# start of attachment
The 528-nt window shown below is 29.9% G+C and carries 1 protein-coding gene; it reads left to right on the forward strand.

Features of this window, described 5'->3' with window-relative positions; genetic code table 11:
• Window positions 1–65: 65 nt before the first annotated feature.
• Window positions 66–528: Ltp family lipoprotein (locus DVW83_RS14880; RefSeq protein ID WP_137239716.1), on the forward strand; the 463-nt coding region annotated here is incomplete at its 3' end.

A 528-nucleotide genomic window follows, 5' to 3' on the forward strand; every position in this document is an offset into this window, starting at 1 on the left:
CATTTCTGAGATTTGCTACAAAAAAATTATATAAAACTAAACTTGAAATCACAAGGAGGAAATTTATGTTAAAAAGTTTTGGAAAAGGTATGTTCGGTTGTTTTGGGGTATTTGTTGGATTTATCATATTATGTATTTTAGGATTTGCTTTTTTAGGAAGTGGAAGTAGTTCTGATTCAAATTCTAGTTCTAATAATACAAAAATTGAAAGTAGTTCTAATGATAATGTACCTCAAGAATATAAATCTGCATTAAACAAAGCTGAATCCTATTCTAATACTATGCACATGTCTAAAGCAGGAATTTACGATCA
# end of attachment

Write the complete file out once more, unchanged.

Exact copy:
The 528-nt window shown below is 29.9% G+C and carries 1 protein-coding gene; it reads left to right on the forward strand.

Features of this window, described 5'->3' with window-relative positions; genetic code table 11:
• Window positions 1–65: 65 nt before the first annotated feature.
• Window positions 66–528: Ltp family lipoprotein (locus DVW83_RS14880; RefSeq protein ID WP_137239716.1), on the forward strand; the 463-nt coding region annotated here is incomplete at its 3' end.

A 528-nucleotide genomic window follows, 5' to 3' on the forward strand; every position in this document is an offset into this window, starting at 1 on the left:
CATTTCTGAGATTTGCTACAAAAAAATTATATAAAACTAAACTTGAAATCACAAGGAGGAAATTTATGTTAAAAAGTTTTGGAAAAGGTATGTTCGGTTGTTTTGGGGTATTTGTTGGATTTATCATATTATGTATTTTAGGATTTGCTTTTTTAGGAAGTGGAAGTAGTTCTGATTCAAATTCTAGTTCTAATAATACAAAAATTGAAAGTAGTTCTAATGATAATGTACCTCAAGAATATAAATCTGCATTAAACAAAGCTGAATCCTATTCTAATACTATGCACATGTCTAAAGCAGGAATTTACGATCA